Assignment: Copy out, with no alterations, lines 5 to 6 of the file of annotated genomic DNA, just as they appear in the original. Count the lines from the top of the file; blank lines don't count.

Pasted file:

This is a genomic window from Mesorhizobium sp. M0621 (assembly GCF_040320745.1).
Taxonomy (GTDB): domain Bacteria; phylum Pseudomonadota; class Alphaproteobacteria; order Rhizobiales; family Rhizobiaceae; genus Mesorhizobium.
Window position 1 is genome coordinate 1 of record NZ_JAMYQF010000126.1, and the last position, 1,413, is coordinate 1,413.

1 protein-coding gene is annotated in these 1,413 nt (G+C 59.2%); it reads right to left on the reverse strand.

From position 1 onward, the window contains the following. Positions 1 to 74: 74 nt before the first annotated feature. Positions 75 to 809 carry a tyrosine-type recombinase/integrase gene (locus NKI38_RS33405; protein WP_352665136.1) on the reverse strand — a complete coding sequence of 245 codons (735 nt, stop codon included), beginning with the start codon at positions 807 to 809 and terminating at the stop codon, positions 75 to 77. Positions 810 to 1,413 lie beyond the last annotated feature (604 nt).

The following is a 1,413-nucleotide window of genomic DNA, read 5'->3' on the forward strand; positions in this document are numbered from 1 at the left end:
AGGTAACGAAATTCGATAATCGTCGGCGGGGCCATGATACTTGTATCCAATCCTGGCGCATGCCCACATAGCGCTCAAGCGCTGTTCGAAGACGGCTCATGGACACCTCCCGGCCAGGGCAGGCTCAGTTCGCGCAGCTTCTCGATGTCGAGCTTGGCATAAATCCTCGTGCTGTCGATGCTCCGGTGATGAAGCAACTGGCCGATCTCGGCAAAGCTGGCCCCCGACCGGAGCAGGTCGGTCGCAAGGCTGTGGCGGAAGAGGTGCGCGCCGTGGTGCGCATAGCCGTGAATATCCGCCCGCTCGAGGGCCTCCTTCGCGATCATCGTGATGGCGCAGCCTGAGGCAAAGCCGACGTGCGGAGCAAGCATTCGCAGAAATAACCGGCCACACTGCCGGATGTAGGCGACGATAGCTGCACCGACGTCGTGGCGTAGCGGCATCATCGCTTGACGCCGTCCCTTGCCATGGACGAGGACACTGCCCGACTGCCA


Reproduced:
From position 1 onward, the window contains the following. Positions 1 to 74: 74 nt before the first annotated feature. Positions 75 to 809 carry a tyrosine-type recombinase/integrase gene (locus NKI38_RS33405; protein WP_352665136.1) on the reverse strand — a complete coding sequence of 245 codons (735 nt, stop codon included), beginning with the start codon at positions 807 to 809 and terminating at the stop codon, positions 75 to 77. Positions 810 to 1,413 lie beyond the last annotated feature (604 nt).

The following is a 1,413-nucleotide window of genomic DNA, read 5'->3' on the forward strand; positions in this document are numbered from 1 at the left end: